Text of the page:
Unlike a book wholesaler, a book distributor will actively sell your books. In return for this service, they require an exclusive agreement with the publisher. That means they sell books to Amazon and bookstores.

A book distributor will work with one or more wholesalers and be responsible for paying them. The services of a book distributor do not come cheap. If your publishing business is accepted by a distributor—yes, they pick you, not the other way around—you can expect them to keep 60 to 70% of a book’s retail price.

Those percentages are not fixed or standard; agreements are negotiated. This is just a general range. The numbers can vary because there can be so many variables in publishing.

Here’s how the pie gets divided up: retailers generally get around 40%, the wholesaler around 15%, and the distributor around 10%, plus or minus.

For argument’s sake, let’s say the publisher is left with 35%. Out of this, you need to pay for creating the book and printing it, and of course a royalty! You need a hit to make some money.

print book distribution to booksellers traditional printing

Book distributors vs. book distribution: what’s the difference?

Book distribution refers to the process of getting books from publishers to readers through various channels. As defined above, a book distributor is an entity that works for the publisher to do that in return for a sales commission—a slice of the revenue.

But self-publishers differ from multiauthor publishers in several important ways.

  1. Most self-publishers don’t have enough books, and sell enough books, to get the attention of a distributor.
  2. Most self-published books are sold online. And where exactly? Amazon, of course.

For these reasons it is exceptionally rare, and even unnecessary, for a self-publisher to spend time looking for a book distributor.

Instead, it’s better to focus on distribution, which generally means getting one’s book listed on Amazon and, ideally, in the Ingram wholesale ordering system.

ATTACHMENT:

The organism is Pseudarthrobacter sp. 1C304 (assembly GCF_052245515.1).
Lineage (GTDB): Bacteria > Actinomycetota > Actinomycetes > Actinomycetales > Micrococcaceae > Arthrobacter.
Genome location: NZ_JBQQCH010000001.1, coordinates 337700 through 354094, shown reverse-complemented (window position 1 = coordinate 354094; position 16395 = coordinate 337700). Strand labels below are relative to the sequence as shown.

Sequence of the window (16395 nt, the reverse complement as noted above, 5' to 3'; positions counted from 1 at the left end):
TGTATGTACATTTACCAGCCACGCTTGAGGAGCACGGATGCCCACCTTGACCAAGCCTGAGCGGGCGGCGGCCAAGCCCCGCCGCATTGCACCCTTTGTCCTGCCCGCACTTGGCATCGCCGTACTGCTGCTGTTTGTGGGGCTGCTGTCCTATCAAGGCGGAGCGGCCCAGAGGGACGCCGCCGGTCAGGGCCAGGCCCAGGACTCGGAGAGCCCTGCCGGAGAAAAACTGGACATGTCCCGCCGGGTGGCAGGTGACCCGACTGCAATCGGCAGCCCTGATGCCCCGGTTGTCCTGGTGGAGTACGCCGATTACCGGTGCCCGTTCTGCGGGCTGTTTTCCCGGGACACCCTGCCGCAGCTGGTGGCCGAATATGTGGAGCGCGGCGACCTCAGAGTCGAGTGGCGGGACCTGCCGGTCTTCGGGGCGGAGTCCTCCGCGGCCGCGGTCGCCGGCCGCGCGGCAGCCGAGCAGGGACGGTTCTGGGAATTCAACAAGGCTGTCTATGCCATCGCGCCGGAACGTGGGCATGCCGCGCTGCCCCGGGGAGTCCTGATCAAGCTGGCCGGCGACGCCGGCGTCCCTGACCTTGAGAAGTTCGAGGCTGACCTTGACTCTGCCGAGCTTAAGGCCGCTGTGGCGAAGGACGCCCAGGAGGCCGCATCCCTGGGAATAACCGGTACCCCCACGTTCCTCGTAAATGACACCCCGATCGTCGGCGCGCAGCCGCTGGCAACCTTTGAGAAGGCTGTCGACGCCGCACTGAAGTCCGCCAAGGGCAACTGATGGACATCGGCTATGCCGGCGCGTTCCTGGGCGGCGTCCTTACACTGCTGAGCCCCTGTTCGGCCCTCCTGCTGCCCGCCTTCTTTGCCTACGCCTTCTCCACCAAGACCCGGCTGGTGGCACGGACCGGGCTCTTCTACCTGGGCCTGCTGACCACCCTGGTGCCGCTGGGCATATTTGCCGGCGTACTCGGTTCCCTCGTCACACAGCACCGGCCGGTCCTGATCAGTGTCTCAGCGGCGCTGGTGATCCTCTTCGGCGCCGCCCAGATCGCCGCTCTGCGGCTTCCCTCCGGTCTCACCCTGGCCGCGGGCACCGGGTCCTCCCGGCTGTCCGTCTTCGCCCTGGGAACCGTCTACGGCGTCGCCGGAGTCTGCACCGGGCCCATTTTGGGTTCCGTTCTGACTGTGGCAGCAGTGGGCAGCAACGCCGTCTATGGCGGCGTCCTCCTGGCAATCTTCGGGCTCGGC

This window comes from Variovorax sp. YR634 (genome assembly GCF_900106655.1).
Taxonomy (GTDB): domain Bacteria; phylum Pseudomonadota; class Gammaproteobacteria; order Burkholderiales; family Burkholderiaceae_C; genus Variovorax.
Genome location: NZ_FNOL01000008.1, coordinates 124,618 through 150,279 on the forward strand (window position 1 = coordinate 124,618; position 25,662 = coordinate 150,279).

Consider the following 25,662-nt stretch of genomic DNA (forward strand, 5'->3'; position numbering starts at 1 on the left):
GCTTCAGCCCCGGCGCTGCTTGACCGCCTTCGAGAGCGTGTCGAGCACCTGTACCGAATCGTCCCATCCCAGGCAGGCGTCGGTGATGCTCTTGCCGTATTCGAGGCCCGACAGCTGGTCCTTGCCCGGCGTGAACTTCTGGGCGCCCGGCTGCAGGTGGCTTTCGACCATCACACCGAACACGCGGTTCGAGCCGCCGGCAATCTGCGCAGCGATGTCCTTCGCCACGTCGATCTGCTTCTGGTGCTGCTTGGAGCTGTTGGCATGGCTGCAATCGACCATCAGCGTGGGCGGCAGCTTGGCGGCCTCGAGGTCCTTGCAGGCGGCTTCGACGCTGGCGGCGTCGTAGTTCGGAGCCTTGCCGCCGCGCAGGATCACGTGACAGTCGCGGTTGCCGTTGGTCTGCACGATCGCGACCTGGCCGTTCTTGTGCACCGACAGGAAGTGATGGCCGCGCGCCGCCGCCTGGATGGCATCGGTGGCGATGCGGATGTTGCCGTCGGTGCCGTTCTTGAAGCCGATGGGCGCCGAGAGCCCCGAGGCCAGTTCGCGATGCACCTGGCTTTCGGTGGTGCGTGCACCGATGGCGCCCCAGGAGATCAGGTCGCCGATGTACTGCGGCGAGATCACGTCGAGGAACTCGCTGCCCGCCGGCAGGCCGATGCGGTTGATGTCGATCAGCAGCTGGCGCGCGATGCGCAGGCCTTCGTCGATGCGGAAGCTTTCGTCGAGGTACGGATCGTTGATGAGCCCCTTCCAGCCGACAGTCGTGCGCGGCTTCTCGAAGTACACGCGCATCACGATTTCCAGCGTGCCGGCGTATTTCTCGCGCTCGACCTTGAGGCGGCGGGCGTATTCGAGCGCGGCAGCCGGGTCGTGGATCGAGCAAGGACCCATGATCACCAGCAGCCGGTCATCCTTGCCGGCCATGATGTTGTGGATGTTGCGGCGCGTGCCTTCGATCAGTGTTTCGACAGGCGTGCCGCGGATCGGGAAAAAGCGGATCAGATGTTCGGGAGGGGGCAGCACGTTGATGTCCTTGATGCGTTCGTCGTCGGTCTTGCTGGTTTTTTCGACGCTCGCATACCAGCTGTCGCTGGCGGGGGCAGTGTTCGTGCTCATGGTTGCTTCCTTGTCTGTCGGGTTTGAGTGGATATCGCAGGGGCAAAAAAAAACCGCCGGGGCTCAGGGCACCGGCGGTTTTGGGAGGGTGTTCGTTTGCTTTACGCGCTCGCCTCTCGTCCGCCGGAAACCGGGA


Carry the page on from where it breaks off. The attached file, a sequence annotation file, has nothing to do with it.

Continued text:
Is it possible for self-publishers to negotiate broader distribution through a distributor? Absolutely, and it happens frequently—for those self-publishing authors whose books are already selling broadly.

  • For example, Simon & Schuster has its own distribution division that distributes books for other publishers, including high-volume self-publishers and hybrid publishers.
  • Another example is Ingram Content Group, the parent company of IngramSpark. They have two distributor options: Publishers Group West and Two Rivers. Also see our article about Ingram services for self-publishers.

Distribution options for self-publishers

Your options depend on how you print your book: in bulk (traditional printing) or individually (print-on-demand). Most self-publishers, certainly those new to publishing, use POD.

There are lots of printers that can print books on demand, so to speak. The more important question when choosing a POD printer is this: can they also offer your book for sale on Amazon, BarnesandNoble.com, BooksaMillion.com, and other online retailers, including internationally?

Marrying POD with retail distribution is what you want. A second consideration, if you are marketing your book to brick-and-mortar stores and libraries, is a way to control wholesale settings. Retailers won’t stock or sell your book unless you pay them a minimum sales commission and offer your book on a returnable basis.

Printing an inventory of books in bulk—regardless of the technology and printing presses used—complicates self-published print-book distribution further.

Sorting through all the options for self-published book distribution is one of our specialties. To get you started, we’ve compiled a list of options organized by type of printing.

Feel free to explore these, and if you’d like to schedule a consultation with David Wogahn, please visit our consulting page for the two options. The shorter 30-minute consult is usually sufficient for this specific topic.

Print-on-demand with retail distribution*

(*but the ability to control wholesale settings may vary)

Distributing options for books printed in bulk

These are books printed in quantities larger than one, and often in the thousands. The processes can be offset or digital short run.

These are examples, and not an exhaustive list by any means*.

As noted above, Ingram Content Group has subsidiaries that distribute books printed in bulk.

*If you want to explore more ideas, check IBPA and Wikipedia, but know there is no definitive list, and lists can go out of date rather quickly.